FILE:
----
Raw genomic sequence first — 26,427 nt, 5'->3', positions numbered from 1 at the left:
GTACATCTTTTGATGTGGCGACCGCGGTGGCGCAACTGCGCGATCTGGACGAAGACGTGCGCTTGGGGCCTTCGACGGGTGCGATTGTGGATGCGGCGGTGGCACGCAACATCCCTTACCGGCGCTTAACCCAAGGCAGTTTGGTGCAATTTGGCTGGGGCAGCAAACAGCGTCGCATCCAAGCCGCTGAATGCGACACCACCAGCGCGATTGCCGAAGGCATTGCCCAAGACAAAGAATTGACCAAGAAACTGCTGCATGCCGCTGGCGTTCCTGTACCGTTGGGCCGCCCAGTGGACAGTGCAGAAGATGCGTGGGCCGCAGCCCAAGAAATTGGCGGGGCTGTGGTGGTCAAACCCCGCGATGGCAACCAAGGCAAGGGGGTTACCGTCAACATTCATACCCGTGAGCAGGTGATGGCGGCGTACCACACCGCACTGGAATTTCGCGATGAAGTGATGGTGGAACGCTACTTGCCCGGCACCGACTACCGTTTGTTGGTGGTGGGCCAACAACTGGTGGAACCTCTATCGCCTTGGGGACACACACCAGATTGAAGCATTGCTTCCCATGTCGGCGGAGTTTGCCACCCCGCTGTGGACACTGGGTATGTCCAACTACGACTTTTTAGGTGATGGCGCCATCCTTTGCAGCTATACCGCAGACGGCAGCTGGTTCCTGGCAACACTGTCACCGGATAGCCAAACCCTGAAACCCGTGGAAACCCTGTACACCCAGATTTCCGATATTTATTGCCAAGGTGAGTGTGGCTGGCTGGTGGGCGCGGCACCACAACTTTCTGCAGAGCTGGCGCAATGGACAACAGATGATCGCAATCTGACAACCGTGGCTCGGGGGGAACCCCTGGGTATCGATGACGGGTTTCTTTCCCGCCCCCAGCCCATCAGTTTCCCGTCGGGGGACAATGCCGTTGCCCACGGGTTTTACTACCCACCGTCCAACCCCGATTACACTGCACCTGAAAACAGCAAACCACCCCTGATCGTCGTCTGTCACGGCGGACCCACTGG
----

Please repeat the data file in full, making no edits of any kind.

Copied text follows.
Raw genomic sequence first — 26,427 nt, 5'->3', positions numbered from 1 at the left:
GTACATCTTTTGATGTGGCGACCGCGGTGGCGCAACTGCGCGATCTGGACGAAGACGTGCGCTTGGGGCCTTCGACGGGTGCGATTGTGGATGCGGCGGTGGCACGCAACATCCCTTACCGGCGCTTAACCCAAGGCAGTTTGGTGCAATTTGGCTGGGGCAGCAAACAGCGTCGCATCCAAGCCGCTGAATGCGACACCACCAGCGCGATTGCCGAAGGCATTGCCCAAGACAAAGAATTGACCAAGAAACTGCTGCATGCCGCTGGCGTTCCTGTACCGTTGGGCCGCCCAGTGGACAGTGCAGAAGATGCGTGGGCCGCAGCCCAAGAAATTGGCGGGGCTGTGGTGGTCAAACCCCGCGATGGCAACCAAGGCAAGGGGGTTACCGTCAACATTCATACCCGTGAGCAGGTGATGGCGGCGTACCACACCGCACTGGAATTTCGCGATGAAGTGATGGTGGAACGCTACTTGCCCGGCACCGACTACCGTTTGTTGGTGGTGGGCCAACAACTGGTGGAACCTCTATCGCCTTGGGGACACACACCAGATTGAAGCATTGCTTCCCATGTCGGCGGAGTTTGCCACCCCGCTGTGGACACTGGGTATGTCCAACTACGACTTTTTAGGTGATGGCGCCATCCTTTGCAGCTATACCGCAGACGGCAGCTGGTTCCTGGCAACACTGTCACCGGATAGCCAAACCCTGAAACCCGTGGAAACCCTGTACACCCAGATTTCCGATATTTATTGCCAAGGTGAGTGTGGCTGGCTGGTGGGCGCGGCACCACAACTTTCTGCAGAGCTGGCGCAATGGACAACAGATGATCGCAATCTGACAACCGTGGCTCGGGGGGAACCCCTGGGTATCGATGACGGGTTTCTTTCCCGCCCCCAGCCCATCAGTTTCCCGTCGGGGGACAATGCCGTTGCCCACGGGTTTTACTACCCACCGTCCAACCCCGATTACACTGCACCTGAAAACAGCAAACCACCCCTGATCGTCGTCTGTCACGGCGGACCCACTGG